Who Is Anndine Jones? New Details About The Missing 4-Year-Old Who Wandered Away From Home

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Who Is Anndine Jones? New Details About The Missing 4-Year-Old Who Wandered Away From Home

Authorities have suspended the search for a 4-year-old Utah girl who has been missing since March 14.

Anndine Jones vanished from her Aneth home more than a week ago, prompting an intense search and rescue operation, according to the Navajo Police Department. The toddler reportedly wandered away from home and has not been seen in over a week.

“First and foremost our thoughts and prayers are with this precious child and family," Navajo Nation President Jonathan Nez said in a statement. "We pray for her safety and wellbeing as the search continues. We will continue to offer more updates as this situation proceeds. We ask for your prayers at this time.”

After three days and no new information or leads, police suspended the search. She is listed as a missing person in the National Crime Information Center.

Police said Jones is about three to four feet tall, weighs 35 pounds, has brown hair and black eyes, and was last seen wearing a white shirt and light blue pants. Anyone with information about the disappearance or whereabouts of Anndine Jones is urged to call the Shiprock Police District at 505-368-1350 or 1351.

So who is Anndine Jones and what happened to her? Here is what we know so far.

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1. Her footprints were all that could be found. 

The only evidence police were able to find related to the toddler's disappearance were a set of footprints leading away from her home, Francisco said. The tracks led to McElmo Creek, about 500 feet from her family's doorstep but end at the water bank, which is overflowing with runoff from winter storms. The creek feeds into the San Juan River.

Navajo Police Department


2. Authorities do not believe she was abducted.

The investigation has led police to believe foul play was not involved in Jones' disappearance. Instead, authorities are leaning toward the possibility that she fell into the river.

“There were no indications of an abduction,” the Navajo Police Department said in a statement on Facebook. Nothing indicated Jones was taken against her will and her case is being treated as a search and rescue.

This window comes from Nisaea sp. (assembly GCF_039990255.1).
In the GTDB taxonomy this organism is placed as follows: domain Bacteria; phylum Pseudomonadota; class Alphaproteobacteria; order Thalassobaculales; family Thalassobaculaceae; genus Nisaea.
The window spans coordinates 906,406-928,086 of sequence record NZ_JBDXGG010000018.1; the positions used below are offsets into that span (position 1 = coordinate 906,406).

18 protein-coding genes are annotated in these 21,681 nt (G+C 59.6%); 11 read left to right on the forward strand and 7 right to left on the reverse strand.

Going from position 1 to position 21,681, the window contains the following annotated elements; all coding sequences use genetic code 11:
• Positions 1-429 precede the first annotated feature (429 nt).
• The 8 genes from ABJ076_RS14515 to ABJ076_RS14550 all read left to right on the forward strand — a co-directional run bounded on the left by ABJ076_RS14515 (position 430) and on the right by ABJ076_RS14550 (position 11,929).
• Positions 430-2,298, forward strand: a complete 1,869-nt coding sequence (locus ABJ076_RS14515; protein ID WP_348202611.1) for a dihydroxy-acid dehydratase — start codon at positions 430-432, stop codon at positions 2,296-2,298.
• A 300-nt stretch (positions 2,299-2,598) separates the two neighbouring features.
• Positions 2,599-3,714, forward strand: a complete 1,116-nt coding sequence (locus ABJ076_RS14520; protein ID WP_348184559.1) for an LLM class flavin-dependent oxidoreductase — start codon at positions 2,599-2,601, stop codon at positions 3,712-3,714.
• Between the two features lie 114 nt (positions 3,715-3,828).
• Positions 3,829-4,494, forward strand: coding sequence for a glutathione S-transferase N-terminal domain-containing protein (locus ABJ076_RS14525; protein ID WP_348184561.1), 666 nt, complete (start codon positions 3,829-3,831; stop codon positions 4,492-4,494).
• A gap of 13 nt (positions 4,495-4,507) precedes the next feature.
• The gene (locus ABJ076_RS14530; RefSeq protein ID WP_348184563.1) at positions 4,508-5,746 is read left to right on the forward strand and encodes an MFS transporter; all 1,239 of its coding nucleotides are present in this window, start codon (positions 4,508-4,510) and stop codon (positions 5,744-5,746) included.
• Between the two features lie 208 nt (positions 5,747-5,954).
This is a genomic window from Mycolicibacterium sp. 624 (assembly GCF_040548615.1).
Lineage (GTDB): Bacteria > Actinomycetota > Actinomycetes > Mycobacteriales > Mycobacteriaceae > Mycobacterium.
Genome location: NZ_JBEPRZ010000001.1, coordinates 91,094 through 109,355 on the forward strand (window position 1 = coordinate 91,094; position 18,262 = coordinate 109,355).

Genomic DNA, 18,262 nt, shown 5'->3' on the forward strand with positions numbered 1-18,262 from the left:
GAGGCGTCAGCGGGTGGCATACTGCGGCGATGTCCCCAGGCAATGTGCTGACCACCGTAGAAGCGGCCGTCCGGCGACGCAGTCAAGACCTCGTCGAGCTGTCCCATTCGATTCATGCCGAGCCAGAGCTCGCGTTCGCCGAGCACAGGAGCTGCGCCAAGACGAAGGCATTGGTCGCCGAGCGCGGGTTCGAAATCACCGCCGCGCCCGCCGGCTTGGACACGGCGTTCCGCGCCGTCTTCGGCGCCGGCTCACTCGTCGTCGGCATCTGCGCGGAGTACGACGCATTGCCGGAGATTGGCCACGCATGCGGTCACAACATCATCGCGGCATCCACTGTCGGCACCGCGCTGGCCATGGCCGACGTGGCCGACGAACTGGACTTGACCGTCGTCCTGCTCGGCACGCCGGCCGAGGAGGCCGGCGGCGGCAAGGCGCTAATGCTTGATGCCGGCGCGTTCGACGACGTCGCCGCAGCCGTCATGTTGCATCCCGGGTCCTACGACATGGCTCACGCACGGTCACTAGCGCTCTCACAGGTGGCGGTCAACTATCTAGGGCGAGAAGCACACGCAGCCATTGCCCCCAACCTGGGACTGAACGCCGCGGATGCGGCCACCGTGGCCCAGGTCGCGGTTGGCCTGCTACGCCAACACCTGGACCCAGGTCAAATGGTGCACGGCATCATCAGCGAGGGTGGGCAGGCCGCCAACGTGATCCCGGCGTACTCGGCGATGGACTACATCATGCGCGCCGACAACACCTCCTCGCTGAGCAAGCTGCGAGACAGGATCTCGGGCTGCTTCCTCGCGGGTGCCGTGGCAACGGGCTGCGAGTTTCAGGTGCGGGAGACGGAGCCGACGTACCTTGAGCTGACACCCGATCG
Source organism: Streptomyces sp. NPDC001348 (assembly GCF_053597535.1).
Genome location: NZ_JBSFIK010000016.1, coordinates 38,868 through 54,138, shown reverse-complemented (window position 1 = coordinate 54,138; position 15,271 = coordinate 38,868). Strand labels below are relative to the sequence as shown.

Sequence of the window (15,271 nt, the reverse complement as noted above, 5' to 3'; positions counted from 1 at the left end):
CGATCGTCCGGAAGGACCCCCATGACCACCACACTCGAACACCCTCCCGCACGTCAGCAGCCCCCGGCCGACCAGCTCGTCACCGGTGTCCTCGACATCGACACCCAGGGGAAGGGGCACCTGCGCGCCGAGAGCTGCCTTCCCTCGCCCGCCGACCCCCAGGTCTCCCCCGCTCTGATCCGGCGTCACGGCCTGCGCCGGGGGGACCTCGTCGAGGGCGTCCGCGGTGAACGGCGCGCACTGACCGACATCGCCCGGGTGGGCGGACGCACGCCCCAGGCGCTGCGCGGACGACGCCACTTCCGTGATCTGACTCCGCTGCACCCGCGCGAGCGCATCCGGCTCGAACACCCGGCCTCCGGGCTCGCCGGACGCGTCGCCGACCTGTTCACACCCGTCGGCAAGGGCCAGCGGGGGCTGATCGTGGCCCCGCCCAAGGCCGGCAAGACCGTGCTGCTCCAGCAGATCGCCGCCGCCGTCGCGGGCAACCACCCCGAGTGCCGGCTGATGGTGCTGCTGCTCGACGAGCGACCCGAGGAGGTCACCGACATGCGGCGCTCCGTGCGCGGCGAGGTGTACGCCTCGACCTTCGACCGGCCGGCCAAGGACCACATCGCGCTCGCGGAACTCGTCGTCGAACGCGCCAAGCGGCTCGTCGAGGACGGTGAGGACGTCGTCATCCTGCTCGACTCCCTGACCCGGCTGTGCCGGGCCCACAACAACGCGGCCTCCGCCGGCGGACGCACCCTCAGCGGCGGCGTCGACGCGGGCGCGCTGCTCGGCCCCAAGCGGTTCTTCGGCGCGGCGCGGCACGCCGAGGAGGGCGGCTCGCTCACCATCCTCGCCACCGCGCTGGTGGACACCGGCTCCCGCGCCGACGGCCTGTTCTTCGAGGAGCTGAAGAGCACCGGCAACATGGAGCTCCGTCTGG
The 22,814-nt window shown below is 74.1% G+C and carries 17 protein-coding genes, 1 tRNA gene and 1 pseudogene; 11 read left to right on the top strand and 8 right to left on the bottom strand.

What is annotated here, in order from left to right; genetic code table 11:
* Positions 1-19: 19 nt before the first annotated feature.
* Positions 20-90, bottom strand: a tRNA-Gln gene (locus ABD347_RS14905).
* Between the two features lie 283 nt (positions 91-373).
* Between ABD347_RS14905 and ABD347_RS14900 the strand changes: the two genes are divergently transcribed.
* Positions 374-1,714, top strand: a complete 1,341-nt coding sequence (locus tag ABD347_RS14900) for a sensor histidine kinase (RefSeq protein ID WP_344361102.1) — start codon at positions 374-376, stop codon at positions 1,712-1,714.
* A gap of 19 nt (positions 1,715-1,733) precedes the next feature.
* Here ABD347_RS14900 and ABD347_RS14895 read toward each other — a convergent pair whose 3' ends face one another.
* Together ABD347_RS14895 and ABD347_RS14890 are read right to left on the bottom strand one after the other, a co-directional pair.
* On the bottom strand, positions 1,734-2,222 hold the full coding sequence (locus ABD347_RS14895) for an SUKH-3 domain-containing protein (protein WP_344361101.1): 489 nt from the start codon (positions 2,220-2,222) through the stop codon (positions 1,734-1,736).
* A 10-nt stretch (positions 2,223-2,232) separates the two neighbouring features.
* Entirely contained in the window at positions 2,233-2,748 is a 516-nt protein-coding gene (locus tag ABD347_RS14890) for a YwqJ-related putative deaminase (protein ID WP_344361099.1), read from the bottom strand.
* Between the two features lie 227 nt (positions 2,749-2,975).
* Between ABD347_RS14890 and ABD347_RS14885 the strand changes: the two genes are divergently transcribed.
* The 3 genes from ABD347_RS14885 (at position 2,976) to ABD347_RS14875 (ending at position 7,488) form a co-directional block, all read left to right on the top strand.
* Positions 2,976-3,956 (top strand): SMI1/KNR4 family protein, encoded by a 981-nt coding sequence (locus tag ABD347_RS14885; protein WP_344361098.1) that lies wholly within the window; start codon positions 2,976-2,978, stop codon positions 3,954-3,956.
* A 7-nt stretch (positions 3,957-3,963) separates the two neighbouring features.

"We have no other information or leads to say otherwise,” Francisco said on Tuesday.


3. A three-day search ensued.

The search began promptly after Jones was reported missing on March 14.

Police initially focused the search for Anndine along the McElmo Creek and San Juan River, sending out boat teams, divers, and drones to try to locate the girl, according to the Navajo Police Department.

The extensive search efforts spanned 24 miles over the course of three days and consisted of more than 200 volunteers on top of law enforcement crews, which included the Montezuma County Boat team, Grand County boat team, San Juan County Sheriff’s departments of Utah and New Mexico, the Cortez Dive team, Farmington Fire Department, Aneth Chapter House, Utah Behavioral Health Services, Emergency Management Services, and the Bureau of Land Management.

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4. The search was suspended.

The Navajo Nation Department of Emergency Management gave the order to suspend the search for Jones on Saturday evening after authorities found "no trace" of the child. Francisco explained that although the search and rescue operation was called off, it does not mean it was canceled.

“The Navajo Department of Emergency Management is managing it. The police department is going to be probably just following up on anything that they find. If they find clothing or diapers by the river then we’re going to go out and check it out,” he said on Tuesday. “Or if any other leads come up, we will go and check it out.”

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Authorities are using this time to reassess the case.

"The continued deployment of substantial resources after the three days of aggressive searching by air, land and water-based resources has necessitated a pause by these elements to allow them time to recuperate and time for the services to reassess,"  the Navajo Poice Department said in a statement. “This halt will allow Public Safety to organize and secure additional resources for subsequent search efforts." 

Navajo Police Department


5. Volunteers continue to look for Jones.

Despite the official search being suspended, Jones' family and a number of volunteers continue to look for the missing child. On Wednesday, Aneth Chapter’s secretary-treasurer Brenda Brown said that Jones' family has continued to organize daily searches in hopes of finding her, the Navajo Times reported.

“We are thankful of the overwhelming amount of support and resources that we received throughout the search. We want to thank our local, state, federal partners, volunteers and the donations made to helped us in covering the terrain in finding this little girl,” Francisco said.

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Sarah Gangraw writes about all things news, entertainment and crime. You can follow her on Instagram and Twitter.